Residency Restrictions



RESIDENCY REQUIREMENTS UNDER R.C. §9.481

By

Henry A. Arnett

Livorno and Arnett Co., LPA

1335 Dublin Road, Suite 108-B

Columbus, Ohio 43215

Telephone: 614-224-7771

counsel@oapff.org

In 2006, the Ohio General Assembly enacted R.C. §9.481, which generally prohibited political subdivisions from enacting residency requirements as a condition of employment.1 A number of cities filed challenges to the new residency law, but those challenges were rejected, and the law upheld, by the Ohio Supreme Court. See Lima v. State, 122 Ohio St.3d 155, 2009-Ohio-2597.

The Supreme Court’s upholding the constitutionality of R.C. §9.481 did not necessarily resolve all questions surrounding the residency law. In particular, the question remained as to whether political subdivisions could still enact some residency restrictions, so long as they were not called a condition of employment. For instance, the City of Cleveland amended its Charter in March, 2012, to provide that employees who took promotional examinations, and who were “bona fide” residents of Cleveland for one year before filing their applications to take the examinations, would have five points added to their score on the promotional examinations.

IAFF Local 93 filed a lawsuit to invalidate the charter amendment on the grounds that it violated the Ohio Constitution (Article XV, §10) and Ohio law (Revised Code §§9.481 and 124.45). The Cuyahoga County Court of Appeals has just recently upheld the Local’s arguments against the charter provision, thereby invalidating that provision.

First, the Court held that the charter provision awarding additional points for residents violated the civil service provisions of the Ohio Constitution (Article XV, §10). This article provides that generally promotions in the civil service of the State, the counties, and the cities shall be made according to merit and fitness, to be ascertained, as far as practicable, by competitive examinations. In connection with this constitutional provision, the Court noted that the preference points awarded for residency are given only if the candidate already has attained a passing grade on the promotional examination. A scoring preference on a competitive civil service examination is valid only if it is connected to the determination of the appropriate qualifications of the candidate. There was no such connection here. The Court of Appeals found that the link between the benefits of residency in determining the fitness of the promotional candidate were tenuous and de minimis, at best. Therefore, the residency preference points violated Article XV of the Ohio Constitution.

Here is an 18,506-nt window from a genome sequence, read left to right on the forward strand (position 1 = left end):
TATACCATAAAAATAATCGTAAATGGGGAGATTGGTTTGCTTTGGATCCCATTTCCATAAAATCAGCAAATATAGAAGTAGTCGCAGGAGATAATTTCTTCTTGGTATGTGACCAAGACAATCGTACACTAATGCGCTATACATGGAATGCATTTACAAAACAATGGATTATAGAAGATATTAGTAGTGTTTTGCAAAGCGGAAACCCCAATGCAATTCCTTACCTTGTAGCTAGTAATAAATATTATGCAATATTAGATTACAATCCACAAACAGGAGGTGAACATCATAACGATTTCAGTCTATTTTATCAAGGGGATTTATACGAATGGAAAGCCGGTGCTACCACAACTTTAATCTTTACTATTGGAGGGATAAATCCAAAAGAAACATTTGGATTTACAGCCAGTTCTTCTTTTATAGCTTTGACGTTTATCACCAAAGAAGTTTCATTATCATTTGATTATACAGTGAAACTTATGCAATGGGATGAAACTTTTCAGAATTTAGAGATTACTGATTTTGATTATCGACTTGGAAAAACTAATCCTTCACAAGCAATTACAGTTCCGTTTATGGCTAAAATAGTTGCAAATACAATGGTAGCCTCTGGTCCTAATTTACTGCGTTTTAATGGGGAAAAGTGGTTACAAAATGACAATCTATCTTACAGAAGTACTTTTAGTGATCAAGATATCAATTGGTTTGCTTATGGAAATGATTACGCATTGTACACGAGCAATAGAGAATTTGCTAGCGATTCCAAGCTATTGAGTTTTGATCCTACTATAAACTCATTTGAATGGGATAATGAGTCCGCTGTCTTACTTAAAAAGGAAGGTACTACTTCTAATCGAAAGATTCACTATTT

Second, the Court then examined the issue of whether or not the residency preference points violated R.C. §9.481. In connection with this argument, the Court noted that the awarding of preference points effectively established a residency requirement as a condition of employment for those individuals desiring to be promoted within the fire department. This violated both the spirit and the legislative intent of §9.481. Accordingly, the residency requirement was an illegal condition of employment in violation of §9.481.

Although the Court’s decision in the Cleveland case does not resolve all issues in connection with the use of residency by local political subdivisions, it does go a long way to establish the principle that residency restrictions of any kind run afoul of Ohio law and will be viewed with a great deal of skepticism by the courts.